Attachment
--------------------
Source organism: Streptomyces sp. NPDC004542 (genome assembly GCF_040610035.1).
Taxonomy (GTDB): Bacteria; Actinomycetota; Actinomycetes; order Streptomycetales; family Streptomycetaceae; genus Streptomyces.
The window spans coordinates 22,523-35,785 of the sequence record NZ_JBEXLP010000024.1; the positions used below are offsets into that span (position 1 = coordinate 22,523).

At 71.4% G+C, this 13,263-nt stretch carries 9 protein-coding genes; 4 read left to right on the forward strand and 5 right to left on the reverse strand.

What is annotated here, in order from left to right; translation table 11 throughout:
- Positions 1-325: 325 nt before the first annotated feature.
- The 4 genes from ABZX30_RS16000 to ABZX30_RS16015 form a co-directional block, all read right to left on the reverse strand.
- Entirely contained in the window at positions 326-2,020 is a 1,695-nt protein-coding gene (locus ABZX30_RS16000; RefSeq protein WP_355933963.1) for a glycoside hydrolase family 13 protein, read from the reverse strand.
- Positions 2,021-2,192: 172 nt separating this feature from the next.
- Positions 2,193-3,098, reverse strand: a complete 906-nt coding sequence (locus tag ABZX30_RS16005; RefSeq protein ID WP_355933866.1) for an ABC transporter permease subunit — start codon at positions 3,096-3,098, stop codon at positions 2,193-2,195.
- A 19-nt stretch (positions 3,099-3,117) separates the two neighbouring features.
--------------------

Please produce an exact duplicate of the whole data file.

Source organism: Streptomyces sp. NPDC004542 (genome assembly GCF_040610035.1).
Taxonomy (GTDB): Bacteria; Actinomycetota; Actinomycetes; order Streptomycetales; family Streptomycetaceae; genus Streptomyces.
The window spans coordinates 22,523-35,785 of the sequence record NZ_JBEXLP010000024.1; the positions used below are offsets into that span (position 1 = coordinate 22,523).

At 71.4% G+C, this 13,263-nt stretch carries 9 protein-coding genes; 4 read left to right on the forward strand and 5 right to left on the reverse strand.

What is annotated here, in order from left to right; translation table 11 throughout:
- Positions 1-325: 325 nt before the first annotated feature.
- The 4 genes from ABZX30_RS16000 to ABZX30_RS16015 form a co-directional block, all read right to left on the reverse strand.
- Entirely contained in the window at positions 326-2,020 is a 1,695-nt protein-coding gene (locus ABZX30_RS16000; RefSeq protein WP_355933963.1) for a glycoside hydrolase family 13 protein, read from the reverse strand.
- Positions 2,021-2,192: 172 nt separating this feature from the next.
- Positions 2,193-3,098, reverse strand: a complete 906-nt coding sequence (locus tag ABZX30_RS16005; RefSeq protein ID WP_355933866.1) for an ABC transporter permease subunit — start codon at positions 3,096-3,098, stop codon at positions 2,193-2,195.
- A 19-nt stretch (positions 3,099-3,117) separates the two neighbouring features.